Indian sage (Eupatorium perfoliatum), commonly called "boneset," was a popular herbal remedy utilized by Native Americans. Today the plant is widely used in herbal medicines sold in health food stores for a variety of ailments of the uterus, bowels and stomach. The plant grows as a perennial throughout most of the southeastern United States, according to Missouri Botanical Garden. Despite its use in the herbal medicine trade, all parts of the plant are toxic if consumed in large enough quantities.
Indian sage belongs to the aster (asteraceae) family. The plant grows approximately 4 to 6 feet in height with a 3- to 4-foot spread. From July to September, large, flat clusters of white or pale purple flowers appear that contain up to 20 florets per bunch. Each cluster measures approximately 1/4 inch across. The stems have a slightly hairy appearance. The plant grows in a large clump form.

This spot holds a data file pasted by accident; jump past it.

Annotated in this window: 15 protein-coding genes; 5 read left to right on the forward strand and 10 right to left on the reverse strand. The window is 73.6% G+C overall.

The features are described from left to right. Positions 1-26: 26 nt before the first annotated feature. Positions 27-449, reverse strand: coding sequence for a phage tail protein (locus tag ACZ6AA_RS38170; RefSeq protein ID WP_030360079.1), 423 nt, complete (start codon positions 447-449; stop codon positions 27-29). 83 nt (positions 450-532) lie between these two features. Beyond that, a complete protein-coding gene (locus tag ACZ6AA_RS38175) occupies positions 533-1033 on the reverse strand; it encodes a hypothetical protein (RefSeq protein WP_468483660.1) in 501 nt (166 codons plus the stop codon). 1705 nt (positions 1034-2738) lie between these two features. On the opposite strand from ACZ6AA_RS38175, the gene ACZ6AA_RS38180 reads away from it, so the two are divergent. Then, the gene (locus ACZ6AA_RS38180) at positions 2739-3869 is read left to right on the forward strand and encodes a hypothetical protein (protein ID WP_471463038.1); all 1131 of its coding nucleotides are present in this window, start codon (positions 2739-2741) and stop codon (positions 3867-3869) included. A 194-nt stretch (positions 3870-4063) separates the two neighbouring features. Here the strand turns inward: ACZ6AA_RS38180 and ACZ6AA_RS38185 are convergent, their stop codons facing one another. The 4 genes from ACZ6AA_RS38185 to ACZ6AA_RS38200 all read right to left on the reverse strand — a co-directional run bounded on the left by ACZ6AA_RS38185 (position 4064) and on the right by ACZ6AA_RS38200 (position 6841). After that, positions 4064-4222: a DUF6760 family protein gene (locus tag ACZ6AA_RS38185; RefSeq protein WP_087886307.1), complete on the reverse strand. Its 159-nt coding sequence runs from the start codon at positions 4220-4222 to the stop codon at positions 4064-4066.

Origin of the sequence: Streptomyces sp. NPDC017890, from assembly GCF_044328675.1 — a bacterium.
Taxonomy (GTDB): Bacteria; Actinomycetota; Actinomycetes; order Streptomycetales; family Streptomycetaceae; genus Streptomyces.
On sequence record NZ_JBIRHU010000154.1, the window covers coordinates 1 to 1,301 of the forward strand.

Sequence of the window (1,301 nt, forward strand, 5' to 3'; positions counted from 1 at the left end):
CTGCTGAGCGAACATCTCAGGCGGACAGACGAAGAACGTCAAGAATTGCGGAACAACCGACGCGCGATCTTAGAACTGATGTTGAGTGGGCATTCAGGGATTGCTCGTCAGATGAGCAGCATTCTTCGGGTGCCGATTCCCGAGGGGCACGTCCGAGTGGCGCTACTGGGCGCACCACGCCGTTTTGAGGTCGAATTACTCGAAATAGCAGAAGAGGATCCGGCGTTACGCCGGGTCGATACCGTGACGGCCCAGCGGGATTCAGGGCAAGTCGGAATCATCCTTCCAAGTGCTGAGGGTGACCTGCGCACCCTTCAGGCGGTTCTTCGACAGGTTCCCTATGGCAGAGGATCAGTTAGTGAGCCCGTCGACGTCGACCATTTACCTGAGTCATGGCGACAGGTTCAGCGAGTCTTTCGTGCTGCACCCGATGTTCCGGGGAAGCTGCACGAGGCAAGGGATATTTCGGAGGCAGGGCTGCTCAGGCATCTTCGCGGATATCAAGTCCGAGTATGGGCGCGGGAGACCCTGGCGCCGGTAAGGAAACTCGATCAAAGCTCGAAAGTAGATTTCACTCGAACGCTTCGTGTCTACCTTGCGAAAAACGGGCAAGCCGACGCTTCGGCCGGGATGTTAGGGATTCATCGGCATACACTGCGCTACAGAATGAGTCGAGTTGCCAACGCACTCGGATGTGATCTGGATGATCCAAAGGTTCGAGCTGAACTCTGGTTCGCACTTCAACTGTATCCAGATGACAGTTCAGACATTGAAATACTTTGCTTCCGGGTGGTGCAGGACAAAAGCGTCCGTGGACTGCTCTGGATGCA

History and Foliage
The leaves have a crinkled green appearance. The perfoliate leaves are jointed at the base. It was the leaves' appearance that led people to believe that making poultices of the leaves would help to heal broken bones, according to the Connecticut Botanical Society. It is also believed that the plant received the name "boneset" due to the outbreak of the influenza virus in the 1800s known as "break bone fever." The leaves were used at the time of the outbreak as a diaphoretic--a medicine to produce perspiration to break a fever.
Indian sage is widely used in borders, wildflower gardens, around cottages and near decorative ponds. It grows with ease and spreads rapidly. The flowers are a favored cut flower for wildflower bouquets. They can also be dried with ease for lasting enjoyment.
The Indian sage plant grows well in full sunlight or partial shade. It will tolerate a wide range of soils. It will grow in both clay and sandy soil with ease. Once established it requires no fertilizing. The plant is resistant to pests and diseases.
Constantly moist soil is required for the Indian sage plant to grow well. It does not tolerate drought well and will easily die. In its wild habitat the plant is found along ponds, streams, lowlands and meadows where it can receive adequate moisture. The plant can withstand mild flooding for a short time with no adverse effects.